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The Swedish krona (SEK) is the official currency of Sweden, and even though Sweden is a comparatively small economy with just 10 million inhabitants, the Swedish krona is included in the top-10 list of the world’s most frequently traded currencies. Data from the year 2018 show it to be on spot #9.
Most traded currencies in 2018:
|1||United States dollar|
|8||Renminbi / Chinese yuan|
However, none of the top-10 traded currency pairs for 2018 involves the SEK.
Most traded currency pairs in 2018:
Short facts about the Swedish krona
ISO 4217 abbreviation: SEK
ISO 4217 numerical code: 752
Units: 1 krona = 100 öre
Nicknames: spänn, riksdaler, bagis, pix
Central bank: Sveriges Riksbank
Krona is the Swedish word for crown. The plural form of krona is kronor.
The monetary policy of Sweden is decided by Sveriges Riksbank, the central bank of Sweden. Since 19 November 1992, the bank has upheld a managed float regimen.
Sweden is a member of the European Union, but not a part of the Eurozone. In 2003, a consultative Swedish referendum were held were 55.9% of the votes were against Eurozone membership. According to the 1995 accession treaty, Sweden is required to join the Eurozone as soon as the country meets the convergence criteria. Once of these criteria is a prior two-year ERM II membership, and Sweden has so far successfully avoided Eurozone inclusion by simply not joining ERM II.
Swedish krona vs. the Euro
The weakest the krona has been to the Euro since the launch of Euro banknotes and coins in 2002 is 1 EUR = 11.6465 SEK. This happend on 6 March, 2009. The strongest SEK:EUR exchange rate so far occured on 13 Augusti, 2012, when1 EUR = 8.2065 SEK. This strong valuation of the Swedish krona against the Euro was caused by the debt crisis in Greece, and fears of similar problems surfacing in Italy and Spain.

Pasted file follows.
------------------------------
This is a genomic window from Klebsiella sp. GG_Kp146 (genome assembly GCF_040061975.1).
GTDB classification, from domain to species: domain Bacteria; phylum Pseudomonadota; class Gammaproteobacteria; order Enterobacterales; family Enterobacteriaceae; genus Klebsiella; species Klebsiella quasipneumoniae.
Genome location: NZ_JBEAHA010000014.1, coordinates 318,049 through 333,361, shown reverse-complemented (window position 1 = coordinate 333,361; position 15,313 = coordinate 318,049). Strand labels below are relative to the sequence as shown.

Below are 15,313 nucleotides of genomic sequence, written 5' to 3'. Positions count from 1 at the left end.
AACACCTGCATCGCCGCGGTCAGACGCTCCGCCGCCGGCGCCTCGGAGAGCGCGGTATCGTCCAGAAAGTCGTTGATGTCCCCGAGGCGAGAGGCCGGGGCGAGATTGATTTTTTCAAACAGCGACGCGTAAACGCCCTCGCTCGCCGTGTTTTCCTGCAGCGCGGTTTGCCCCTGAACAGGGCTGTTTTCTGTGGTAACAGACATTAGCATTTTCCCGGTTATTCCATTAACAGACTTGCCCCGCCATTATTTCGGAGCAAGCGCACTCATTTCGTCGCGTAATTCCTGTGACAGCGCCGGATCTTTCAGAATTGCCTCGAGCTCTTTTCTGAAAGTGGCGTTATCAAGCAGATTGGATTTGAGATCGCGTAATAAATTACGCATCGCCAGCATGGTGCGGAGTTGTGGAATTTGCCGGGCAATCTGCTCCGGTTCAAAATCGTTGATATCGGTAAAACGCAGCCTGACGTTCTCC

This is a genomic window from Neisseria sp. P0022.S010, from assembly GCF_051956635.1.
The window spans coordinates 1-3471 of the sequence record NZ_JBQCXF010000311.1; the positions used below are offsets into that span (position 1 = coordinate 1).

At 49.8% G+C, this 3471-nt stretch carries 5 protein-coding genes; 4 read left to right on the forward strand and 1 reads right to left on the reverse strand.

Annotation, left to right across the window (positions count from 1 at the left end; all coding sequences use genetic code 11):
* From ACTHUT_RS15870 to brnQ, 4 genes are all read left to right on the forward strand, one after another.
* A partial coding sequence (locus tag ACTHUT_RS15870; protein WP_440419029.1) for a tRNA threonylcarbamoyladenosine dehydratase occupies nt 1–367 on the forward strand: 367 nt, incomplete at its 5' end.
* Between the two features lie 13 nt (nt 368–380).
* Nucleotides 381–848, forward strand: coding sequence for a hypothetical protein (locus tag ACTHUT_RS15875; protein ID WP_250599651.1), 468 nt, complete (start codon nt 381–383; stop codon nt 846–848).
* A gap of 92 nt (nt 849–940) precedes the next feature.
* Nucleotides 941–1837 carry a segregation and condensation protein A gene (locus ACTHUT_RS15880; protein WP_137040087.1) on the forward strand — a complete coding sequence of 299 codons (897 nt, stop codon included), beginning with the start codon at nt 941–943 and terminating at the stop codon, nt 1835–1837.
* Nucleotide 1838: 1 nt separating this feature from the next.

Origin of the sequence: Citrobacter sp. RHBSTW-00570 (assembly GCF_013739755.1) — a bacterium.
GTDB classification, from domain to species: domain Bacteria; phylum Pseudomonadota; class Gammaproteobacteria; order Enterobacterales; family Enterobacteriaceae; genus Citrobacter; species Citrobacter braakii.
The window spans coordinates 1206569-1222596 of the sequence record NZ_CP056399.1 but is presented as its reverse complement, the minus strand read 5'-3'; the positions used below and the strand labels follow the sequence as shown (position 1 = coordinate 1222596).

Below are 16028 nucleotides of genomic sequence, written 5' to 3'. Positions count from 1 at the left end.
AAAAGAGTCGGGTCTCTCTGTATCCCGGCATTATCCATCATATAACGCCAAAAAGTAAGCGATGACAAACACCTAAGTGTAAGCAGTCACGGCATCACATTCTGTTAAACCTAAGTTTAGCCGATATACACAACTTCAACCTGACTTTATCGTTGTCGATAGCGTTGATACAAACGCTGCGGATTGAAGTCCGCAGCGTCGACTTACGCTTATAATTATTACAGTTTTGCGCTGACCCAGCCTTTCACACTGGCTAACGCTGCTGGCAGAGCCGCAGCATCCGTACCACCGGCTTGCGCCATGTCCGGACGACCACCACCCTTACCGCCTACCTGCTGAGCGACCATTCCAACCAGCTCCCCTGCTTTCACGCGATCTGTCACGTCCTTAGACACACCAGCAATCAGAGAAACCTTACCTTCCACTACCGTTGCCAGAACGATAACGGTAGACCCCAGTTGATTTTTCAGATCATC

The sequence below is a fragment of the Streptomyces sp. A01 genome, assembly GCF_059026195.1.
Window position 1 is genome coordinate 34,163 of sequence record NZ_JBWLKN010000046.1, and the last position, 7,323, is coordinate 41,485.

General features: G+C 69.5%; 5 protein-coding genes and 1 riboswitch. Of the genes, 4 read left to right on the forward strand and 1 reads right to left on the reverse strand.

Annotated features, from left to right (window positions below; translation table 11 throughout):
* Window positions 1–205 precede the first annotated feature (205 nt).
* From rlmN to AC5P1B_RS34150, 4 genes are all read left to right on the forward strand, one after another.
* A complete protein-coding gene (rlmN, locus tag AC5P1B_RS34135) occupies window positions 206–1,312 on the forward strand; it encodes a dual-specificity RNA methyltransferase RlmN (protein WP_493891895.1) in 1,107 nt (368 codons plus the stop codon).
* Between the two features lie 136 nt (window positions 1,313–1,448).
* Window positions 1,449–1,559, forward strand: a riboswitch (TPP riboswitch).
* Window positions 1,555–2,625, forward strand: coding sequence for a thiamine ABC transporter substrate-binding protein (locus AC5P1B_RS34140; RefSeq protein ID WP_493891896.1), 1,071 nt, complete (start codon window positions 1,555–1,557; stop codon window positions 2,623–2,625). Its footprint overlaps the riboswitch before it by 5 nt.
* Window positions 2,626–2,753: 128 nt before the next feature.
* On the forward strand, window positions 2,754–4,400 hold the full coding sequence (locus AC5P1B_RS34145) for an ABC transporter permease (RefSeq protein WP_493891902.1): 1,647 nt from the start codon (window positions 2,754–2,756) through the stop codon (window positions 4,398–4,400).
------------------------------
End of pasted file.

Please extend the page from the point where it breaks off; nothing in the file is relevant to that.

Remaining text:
The 1992-1993 events
In 1991-1993, Sweden experienced its most severe recession since the 1930s, and in November 1992, the fixed exchang rate regime of the Swedish krona collapsed.
In the fall of 1992, the Swedish krona began to decline. The Swedish central bank, eager to maintain the fixed exchange rate regime, took various drastic steps which culminated in setting a target for their prime lending rate at a whopping 500%. The bank sold huge amounts of short-term government securities, but failed to prevail against the market forces. Eventually, the prime lending rate was lowered, and the market reacted with a huge selling of SEK and SEK denominated papers.
In January 1993, the Governing Board of the central bank unveiled a new monetary policy regime based on a floating exchange rate and inflation target. The new policy was largely inspired by the Bank of Canada policy, since Canada had previous experience in succefully controlling inflation while being heavily subjected to foreign exchange rate swings.